Not at all, if you can cultivate a local vibe of being the guy who does the cool string stuff, then you could pull in whatever work is out there. Still, if your talent lies in creating the arrangement then there might be a lot of work with folk who A) want to hear your ideas first B) actually don't mind using synth strings. I would get yourself in a position where all you have to say to a potential client is "give me the track or the session", then you program your bits in from there. If you don't know how to operate any software to achieve that then learn, its easy and cheap, and without it you are probably screwed.

thethingwiththestuff
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Post by thethingwiththestuff » Tue Mar 16, 2010 3:14 pm

i understand completely.. didn't think your post was arrogant, but perhaps a little naive. if you have a music degree, you're off to a much better start than many people i've heard express the same sentiments while remaining blissfully unaware that they aren't qualified.

i got it.. you know what its like? there's a seinfeld episode where george is trying to think of jobs he could apply for. he talks about being a sport commentator. jerry points out that those jobs usually go to people who are ex-players or journalists. see what i mean? yes, those jobs exist, and maybe you actually can succeed in that field... but not until you've really earned it.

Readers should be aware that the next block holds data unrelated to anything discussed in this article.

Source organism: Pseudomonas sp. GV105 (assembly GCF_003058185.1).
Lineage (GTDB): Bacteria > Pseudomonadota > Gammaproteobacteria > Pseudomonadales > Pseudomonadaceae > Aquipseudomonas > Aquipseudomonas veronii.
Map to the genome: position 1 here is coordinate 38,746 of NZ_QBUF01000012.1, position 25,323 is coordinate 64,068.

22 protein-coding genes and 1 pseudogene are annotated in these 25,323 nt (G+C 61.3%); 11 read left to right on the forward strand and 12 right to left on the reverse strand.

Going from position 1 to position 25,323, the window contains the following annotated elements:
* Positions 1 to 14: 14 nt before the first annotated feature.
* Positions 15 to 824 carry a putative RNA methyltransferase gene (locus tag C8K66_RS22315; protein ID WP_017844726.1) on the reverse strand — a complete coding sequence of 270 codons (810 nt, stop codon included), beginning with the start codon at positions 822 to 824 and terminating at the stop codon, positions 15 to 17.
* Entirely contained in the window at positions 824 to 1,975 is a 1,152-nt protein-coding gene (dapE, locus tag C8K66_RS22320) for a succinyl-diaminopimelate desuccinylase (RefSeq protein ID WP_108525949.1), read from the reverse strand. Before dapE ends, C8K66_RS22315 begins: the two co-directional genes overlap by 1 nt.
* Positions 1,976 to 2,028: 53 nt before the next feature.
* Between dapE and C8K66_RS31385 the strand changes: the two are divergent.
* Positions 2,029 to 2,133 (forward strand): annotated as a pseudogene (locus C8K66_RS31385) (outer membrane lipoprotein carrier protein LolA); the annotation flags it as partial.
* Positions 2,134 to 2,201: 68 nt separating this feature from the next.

if i was a 24 year old dude who'd never experienced financial success in music, why would i hire someone my own age who'd never achieved more than i to oversee my project and try to put his sonic stamp all over it?

MoreSpaceEcho
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Re: Are there any "George Martins" these days?

Post by MoreSpaceEcho » Tue Mar 16, 2010 4:07 pm

thethingwiththestuff wrote:i could see myself being quite happy married to an italian supermodel, and living on award money won in weed-smoking and blow-job-receiving competitions.
if i was the signature-having type, that would be it.

anyway, i think what z-plane is saying is right on, before you worry about anything else you gotta have some kind of demo reel to show people what you can do.

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Re: Are there any "George Martins" these days?

Post by chris harris » Tue Mar 16, 2010 4:56 pm

MoreSpaceEcho wrote:
thethingwiththestuff wrote:i could see myself being quite happy married to an italian supermodel, and living on award money won in weed-smoking and blow-job-receiving competitions.
if i was the signature-having type, that would be it.
Totally agreed. Post of the year!